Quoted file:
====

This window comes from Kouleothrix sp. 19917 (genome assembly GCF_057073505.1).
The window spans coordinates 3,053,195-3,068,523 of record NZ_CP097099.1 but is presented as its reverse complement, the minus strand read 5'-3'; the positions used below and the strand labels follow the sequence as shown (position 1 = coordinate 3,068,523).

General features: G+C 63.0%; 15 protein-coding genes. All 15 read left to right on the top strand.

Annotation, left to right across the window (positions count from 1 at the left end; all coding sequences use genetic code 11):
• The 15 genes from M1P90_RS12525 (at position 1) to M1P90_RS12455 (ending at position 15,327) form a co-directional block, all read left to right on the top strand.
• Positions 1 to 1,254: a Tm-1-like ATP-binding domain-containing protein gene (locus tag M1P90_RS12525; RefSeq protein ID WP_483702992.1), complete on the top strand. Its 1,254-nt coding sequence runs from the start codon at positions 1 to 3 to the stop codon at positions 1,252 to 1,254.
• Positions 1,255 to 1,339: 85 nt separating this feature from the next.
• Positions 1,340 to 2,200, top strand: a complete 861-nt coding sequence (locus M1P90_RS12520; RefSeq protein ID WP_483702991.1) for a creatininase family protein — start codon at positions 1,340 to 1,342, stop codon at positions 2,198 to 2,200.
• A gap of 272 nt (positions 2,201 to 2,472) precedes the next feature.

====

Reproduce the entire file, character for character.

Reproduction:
This window comes from Kouleothrix sp. 19917 (genome assembly GCF_057073505.1).
The window spans coordinates 3,053,195-3,068,523 of record NZ_CP097099.1 but is presented as its reverse complement, the minus strand read 5'-3'; the positions used below and the strand labels follow the sequence as shown (position 1 = coordinate 3,068,523).

General features: G+C 63.0%; 15 protein-coding genes. All 15 read left to right on the top strand.

Annotation, left to right across the window (positions count from 1 at the left end; all coding sequences use genetic code 11):
• The 15 genes from M1P90_RS12525 (at position 1) to M1P90_RS12455 (ending at position 15,327) form a co-directional block, all read left to right on the top strand.
• Positions 1 to 1,254: a Tm-1-like ATP-binding domain-containing protein gene (locus tag M1P90_RS12525; RefSeq protein ID WP_483702992.1), complete on the top strand. Its 1,254-nt coding sequence runs from the start codon at positions 1 to 3 to the stop codon at positions 1,252 to 1,254.
• Positions 1,255 to 1,339: 85 nt separating this feature from the next.
• Positions 1,340 to 2,200, top strand: a complete 861-nt coding sequence (locus M1P90_RS12520; RefSeq protein ID WP_483702991.1) for a creatininase family protein — start codon at positions 1,340 to 1,342, stop codon at positions 2,198 to 2,200.
• A gap of 272 nt (positions 2,201 to 2,472) precedes the next feature.